|dc.description.abstract||Technology for the long-term monitoring of heart conditions in moving everyday environments has yet to be developed to a clinical standard for consumer users. This leaves a large gap in the ability to effectively diagnose certain heart conditions that present infrequently and outside of clinical settings. Increasingly, wearable technologies have developed to a point where they can begin to address this need. This research concerns the designs and fabrication of a wearable electrocardiogram (ECG) device using electronic textiles for long term monitoring of heart conditions.
The wearable device uses different configurations of e-textiles to serve as both electrodes for signal monitoring and conductive traces and pads for interconnecting hard and soft components. These materials were used for their ability to be integrated into clothing and offer dry sensing, in lieu of the gel electrodes used in hospital settings. Additionally, processes like vacuum forming, injection moulding and overmolding were used in conjunction with these materials to produce novel forms and offer new ways to integrate materials. This research involves a multifaceted approach to design that is framed by a larger narrative around wearable design considerations and the interdisciplinary challenges that relate to them. Practice is grounded by a research through design approach, a form of research also known as action research, that offers an appropriate methodology for practical and collaborative elements of the research.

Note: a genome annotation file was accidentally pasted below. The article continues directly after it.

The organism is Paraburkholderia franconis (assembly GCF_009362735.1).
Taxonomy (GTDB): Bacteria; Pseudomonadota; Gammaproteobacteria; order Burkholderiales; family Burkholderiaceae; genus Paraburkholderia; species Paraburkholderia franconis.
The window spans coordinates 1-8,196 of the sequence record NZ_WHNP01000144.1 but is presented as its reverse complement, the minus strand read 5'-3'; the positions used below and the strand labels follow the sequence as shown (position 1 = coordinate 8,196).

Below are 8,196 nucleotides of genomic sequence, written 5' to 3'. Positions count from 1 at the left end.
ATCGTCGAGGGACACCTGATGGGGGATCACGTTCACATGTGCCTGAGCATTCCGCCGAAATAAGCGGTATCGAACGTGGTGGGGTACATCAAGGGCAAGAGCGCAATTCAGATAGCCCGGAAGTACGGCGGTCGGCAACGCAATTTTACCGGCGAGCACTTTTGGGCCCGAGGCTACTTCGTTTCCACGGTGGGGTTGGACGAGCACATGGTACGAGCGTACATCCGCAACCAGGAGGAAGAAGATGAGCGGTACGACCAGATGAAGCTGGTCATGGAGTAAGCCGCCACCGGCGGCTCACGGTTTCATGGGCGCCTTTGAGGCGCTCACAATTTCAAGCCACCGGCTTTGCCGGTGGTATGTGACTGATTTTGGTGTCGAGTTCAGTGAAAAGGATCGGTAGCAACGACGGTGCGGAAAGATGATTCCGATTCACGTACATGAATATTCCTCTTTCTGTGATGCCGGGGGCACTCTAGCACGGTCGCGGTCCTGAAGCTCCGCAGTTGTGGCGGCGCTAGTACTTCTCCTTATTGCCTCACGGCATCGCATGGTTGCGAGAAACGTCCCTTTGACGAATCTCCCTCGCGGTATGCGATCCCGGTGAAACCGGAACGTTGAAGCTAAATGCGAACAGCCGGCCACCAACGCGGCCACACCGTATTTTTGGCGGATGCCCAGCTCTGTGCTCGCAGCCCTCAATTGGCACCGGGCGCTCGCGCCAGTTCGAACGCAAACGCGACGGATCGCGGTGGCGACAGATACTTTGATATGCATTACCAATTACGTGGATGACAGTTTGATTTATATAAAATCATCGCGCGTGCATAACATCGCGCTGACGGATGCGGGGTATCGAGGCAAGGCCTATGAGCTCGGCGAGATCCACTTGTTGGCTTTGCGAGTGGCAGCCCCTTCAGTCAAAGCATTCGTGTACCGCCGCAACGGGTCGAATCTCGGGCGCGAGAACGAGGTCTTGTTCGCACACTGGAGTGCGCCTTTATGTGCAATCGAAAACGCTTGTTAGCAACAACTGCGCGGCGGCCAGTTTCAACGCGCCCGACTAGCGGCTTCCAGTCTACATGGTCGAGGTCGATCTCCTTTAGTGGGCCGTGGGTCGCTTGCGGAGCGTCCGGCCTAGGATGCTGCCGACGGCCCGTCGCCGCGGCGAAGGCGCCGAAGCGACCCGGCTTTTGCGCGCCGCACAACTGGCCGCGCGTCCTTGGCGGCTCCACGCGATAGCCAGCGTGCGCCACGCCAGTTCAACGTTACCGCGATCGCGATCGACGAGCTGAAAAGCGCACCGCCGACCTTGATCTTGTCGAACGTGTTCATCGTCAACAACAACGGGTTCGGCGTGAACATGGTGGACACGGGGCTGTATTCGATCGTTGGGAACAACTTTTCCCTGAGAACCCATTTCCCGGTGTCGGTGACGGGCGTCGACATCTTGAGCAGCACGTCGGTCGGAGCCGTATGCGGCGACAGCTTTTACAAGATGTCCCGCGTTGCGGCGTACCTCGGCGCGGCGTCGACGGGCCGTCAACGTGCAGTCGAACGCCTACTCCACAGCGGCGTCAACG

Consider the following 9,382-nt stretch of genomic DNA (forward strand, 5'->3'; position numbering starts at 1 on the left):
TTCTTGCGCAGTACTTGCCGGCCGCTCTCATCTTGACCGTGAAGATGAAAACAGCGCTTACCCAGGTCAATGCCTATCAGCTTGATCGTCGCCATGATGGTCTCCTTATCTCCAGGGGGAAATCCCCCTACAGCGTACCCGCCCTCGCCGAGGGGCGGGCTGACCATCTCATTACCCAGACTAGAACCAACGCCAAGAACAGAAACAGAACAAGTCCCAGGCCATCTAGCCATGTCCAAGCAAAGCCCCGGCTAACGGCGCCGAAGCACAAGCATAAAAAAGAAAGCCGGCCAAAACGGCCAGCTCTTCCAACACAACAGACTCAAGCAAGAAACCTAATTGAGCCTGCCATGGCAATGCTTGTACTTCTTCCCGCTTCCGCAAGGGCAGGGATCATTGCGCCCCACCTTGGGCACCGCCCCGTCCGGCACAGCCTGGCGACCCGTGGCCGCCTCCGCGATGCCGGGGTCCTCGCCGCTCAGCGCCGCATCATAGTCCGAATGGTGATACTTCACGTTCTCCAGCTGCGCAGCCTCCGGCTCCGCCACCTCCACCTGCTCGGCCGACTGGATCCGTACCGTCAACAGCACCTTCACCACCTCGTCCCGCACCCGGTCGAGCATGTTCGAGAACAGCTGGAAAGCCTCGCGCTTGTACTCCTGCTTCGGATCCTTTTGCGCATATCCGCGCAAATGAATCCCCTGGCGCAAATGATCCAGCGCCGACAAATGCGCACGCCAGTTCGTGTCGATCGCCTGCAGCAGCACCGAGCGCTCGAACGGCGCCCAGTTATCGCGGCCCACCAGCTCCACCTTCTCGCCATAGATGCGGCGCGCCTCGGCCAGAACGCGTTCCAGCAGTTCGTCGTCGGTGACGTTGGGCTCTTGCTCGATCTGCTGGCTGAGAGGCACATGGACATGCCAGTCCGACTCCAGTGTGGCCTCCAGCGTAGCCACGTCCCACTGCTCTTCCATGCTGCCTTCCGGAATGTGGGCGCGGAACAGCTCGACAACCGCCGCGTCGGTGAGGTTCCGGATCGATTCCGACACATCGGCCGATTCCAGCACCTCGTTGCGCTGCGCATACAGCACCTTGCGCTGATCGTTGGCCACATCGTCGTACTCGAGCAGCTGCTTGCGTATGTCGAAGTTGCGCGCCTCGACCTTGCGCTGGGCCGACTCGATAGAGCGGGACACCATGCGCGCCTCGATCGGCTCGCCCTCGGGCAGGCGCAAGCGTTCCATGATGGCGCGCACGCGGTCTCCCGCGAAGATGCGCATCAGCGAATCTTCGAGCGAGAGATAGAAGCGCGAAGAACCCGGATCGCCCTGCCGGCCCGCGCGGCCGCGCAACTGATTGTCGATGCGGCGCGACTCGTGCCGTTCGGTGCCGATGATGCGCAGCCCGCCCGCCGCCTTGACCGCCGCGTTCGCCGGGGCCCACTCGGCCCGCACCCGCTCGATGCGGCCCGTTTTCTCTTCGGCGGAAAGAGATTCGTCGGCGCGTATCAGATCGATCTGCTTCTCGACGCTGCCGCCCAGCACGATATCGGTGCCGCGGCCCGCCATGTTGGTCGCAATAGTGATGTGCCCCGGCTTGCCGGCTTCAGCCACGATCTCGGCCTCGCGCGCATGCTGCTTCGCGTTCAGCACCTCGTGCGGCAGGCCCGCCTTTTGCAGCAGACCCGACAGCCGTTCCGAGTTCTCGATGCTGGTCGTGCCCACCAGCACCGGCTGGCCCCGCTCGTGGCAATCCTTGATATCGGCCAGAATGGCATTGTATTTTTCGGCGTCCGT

While the practice did not produce a fully functional wearable ECG system, it did generate several promising functional component prototypes that could be further explored and integrated. These included innovations like embossed e-textile electrodes with moulded silicone gripping elements, and machine knitted belts with integrated soft circuits and overmolded silicone/e-textiles electrodes. These innovations address several challenges and considerations elaborated in the research.
The overarching interdisciplinary discussion considers both group and individual phases of the research. It suggests that, in this example and more generally, the tension between wearability and technical efficacy remains a stumbling point in the research and design space. Considerations around how wearable projects could be planned and actioned more effectively are offered in the form of explicit design processes guides that account for both the scientific method and creative process as it relates to wearables. Suggestions are made on how these models might develop further to account for the level at which e-textiles are being integrated.||en_NZ